B2B Marketing InTech 2016 - Content, engagement, influence and beer
Pete Jakob, MD of Purple Salix, and our chairman for this year's B2B Marketing InTech, gives his perspective on key learnings from the day
While Joel Harrison was chairing the B2B Marketing InProf conference at the Brewery last week, I was in the auditorium next door hosting the B2B Marketing InTech conference. While I've been associated with tech marketing for more years than I care to remember, I find there's always a fresh perspective to be had, and some new ideas to be considered.
Given that these days I work for a company of 1 rather than a company of 400,000 I was pleased to pick up a few ideas that centred on thinking more than they did in big marketing budgets. Here are some of my key takeaways that I think can be applied to any company, irrespective of spend:
- From Jeremy Bevan of Cisco I was reminded of the importance of creating content that your customers want to engage with. I loved the low cost, humourous approach used in the their video series around the Rugby World cup last year - a great example of funny, relevant content connecting with an audience. Watch it here.
- As marketers, we spend a lot of time moaning about the quality of our customer data. From Kieran Kilmartin of Pitney Bowes I learned that there are plenty of opportunities for using contextual data from LinkedIn and other sources to advance sales and marketing relationships, irrespective of the quality of our contact data.
- From Tim Hughes of Oracle I learned "be more human, less corporate suit"! I also learned the importance of making my LinkedIn profile more centred around my potential buyers rather than just a litany of the things I've done in my career. Judging by the show of hands, it looks as though most of us think we could be doing a better job on our LinkedIn profiles - that doesn't take money, it takes time and thought.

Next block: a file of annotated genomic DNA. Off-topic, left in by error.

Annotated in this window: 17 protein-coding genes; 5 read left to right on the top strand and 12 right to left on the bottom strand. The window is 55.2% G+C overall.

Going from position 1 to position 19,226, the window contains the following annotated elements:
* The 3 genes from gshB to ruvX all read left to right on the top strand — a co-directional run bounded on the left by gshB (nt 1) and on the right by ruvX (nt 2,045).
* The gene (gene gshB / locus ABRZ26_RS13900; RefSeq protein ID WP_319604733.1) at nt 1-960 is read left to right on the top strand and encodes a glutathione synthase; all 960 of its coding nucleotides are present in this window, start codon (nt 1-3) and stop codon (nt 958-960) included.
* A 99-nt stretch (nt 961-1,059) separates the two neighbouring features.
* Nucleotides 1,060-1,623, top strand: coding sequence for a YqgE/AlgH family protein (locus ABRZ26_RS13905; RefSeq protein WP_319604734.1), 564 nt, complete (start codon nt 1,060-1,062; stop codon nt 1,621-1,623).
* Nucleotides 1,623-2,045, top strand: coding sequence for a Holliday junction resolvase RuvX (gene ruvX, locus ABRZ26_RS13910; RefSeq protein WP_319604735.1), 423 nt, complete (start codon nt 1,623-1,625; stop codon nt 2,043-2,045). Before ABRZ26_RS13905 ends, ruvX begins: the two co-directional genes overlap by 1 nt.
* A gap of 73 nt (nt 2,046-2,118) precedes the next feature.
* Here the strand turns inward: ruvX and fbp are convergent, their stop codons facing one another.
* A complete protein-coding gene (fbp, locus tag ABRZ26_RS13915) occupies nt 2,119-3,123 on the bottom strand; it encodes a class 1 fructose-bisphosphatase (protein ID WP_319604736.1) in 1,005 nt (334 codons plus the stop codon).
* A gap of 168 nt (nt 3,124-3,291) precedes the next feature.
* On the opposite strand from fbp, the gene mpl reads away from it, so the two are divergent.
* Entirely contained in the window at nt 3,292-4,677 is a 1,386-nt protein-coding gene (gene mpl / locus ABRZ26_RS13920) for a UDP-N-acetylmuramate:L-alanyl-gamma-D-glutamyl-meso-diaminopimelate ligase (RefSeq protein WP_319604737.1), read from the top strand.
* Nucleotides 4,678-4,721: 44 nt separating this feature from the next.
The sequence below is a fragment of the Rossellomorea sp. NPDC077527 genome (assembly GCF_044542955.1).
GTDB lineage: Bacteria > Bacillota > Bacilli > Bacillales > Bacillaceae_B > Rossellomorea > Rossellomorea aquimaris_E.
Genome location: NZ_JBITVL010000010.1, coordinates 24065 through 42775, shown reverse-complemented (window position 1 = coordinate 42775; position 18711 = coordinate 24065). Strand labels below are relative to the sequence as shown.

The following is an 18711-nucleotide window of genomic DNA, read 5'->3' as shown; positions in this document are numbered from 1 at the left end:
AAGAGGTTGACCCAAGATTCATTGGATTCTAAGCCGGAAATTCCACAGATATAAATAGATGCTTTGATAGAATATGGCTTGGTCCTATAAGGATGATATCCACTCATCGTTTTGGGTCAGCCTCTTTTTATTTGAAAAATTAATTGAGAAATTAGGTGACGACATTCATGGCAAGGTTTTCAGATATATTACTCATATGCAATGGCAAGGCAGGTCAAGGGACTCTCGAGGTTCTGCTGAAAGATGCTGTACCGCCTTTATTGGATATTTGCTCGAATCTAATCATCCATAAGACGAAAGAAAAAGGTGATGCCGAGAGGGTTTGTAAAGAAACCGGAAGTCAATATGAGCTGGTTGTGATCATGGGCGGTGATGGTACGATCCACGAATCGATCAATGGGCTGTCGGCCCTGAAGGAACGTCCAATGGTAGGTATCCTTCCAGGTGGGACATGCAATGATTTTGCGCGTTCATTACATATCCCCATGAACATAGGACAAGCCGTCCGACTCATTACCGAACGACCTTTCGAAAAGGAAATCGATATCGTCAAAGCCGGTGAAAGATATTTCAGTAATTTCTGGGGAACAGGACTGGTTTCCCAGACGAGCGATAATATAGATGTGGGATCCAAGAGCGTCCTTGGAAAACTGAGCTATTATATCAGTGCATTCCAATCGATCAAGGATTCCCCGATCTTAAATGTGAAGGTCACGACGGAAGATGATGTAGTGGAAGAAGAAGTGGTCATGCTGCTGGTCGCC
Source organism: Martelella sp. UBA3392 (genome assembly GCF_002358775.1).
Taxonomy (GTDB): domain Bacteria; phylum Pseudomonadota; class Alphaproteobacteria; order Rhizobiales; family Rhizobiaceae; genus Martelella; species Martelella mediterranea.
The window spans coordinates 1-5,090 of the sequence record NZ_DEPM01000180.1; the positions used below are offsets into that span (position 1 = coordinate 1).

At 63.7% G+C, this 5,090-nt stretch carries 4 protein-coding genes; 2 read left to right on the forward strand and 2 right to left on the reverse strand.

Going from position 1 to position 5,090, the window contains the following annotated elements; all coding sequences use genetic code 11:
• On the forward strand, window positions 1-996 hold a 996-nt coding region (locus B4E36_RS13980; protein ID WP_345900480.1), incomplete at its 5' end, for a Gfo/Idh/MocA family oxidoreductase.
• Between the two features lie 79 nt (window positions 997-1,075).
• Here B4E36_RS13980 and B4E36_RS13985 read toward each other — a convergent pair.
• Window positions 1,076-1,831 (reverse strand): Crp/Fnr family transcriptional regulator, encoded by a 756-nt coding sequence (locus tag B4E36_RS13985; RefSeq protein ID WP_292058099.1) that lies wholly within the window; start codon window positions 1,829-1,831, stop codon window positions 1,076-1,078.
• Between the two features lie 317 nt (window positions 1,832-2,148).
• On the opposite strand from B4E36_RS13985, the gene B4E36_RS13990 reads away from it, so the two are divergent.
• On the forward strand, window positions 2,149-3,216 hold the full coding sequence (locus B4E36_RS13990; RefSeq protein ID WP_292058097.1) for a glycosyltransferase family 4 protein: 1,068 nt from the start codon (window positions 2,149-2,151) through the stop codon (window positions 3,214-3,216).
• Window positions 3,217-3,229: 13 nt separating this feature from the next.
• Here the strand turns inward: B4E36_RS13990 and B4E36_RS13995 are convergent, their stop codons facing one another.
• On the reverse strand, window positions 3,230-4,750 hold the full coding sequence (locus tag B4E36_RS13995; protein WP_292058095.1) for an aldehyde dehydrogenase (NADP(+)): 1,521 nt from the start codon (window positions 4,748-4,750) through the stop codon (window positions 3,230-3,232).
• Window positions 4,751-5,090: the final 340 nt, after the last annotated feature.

- From Jon Moger of Aruba (a Hewlett Packard Enterprise company) I learned that the matrix organisation is alive and well, and that the secret to driving change was to focus on as few things as possible. Again the theme of clarity came to the fore here - consider WHY you're doing something rather than just leaping in; but temper that with avoiding analysis paralysis.
- After the breakouts we reconvened for a panel discussion involving Rhiannon Prothero of SAP, Simon Hall - until recently at Dell, Chris Adlard from Misys and Simon Morris from Adobe. In a lively debate one of my key takeaways was from Rhiannon who advised us that we should spend more time analysing what content actually works with our audience, rather than just becoming a content factory.
- From Lee Odden of TopRank Online Marketing I learned that influencer marketing (engaging internal and industry experts with active networks to achieve measurable business goals) needs to be overlayed into our marketing thinking.
On a personal level, I'd like to thank all the speakers and panellists for their wisdom and timekeeping - made my job pretty straightforward.
So there we have it - a packed day, lots of great content, plenty of opportunity for networking , and a chance to reflect. If you were there, I hope you enjoyed it. If you weren't, make sure you book your place for next year!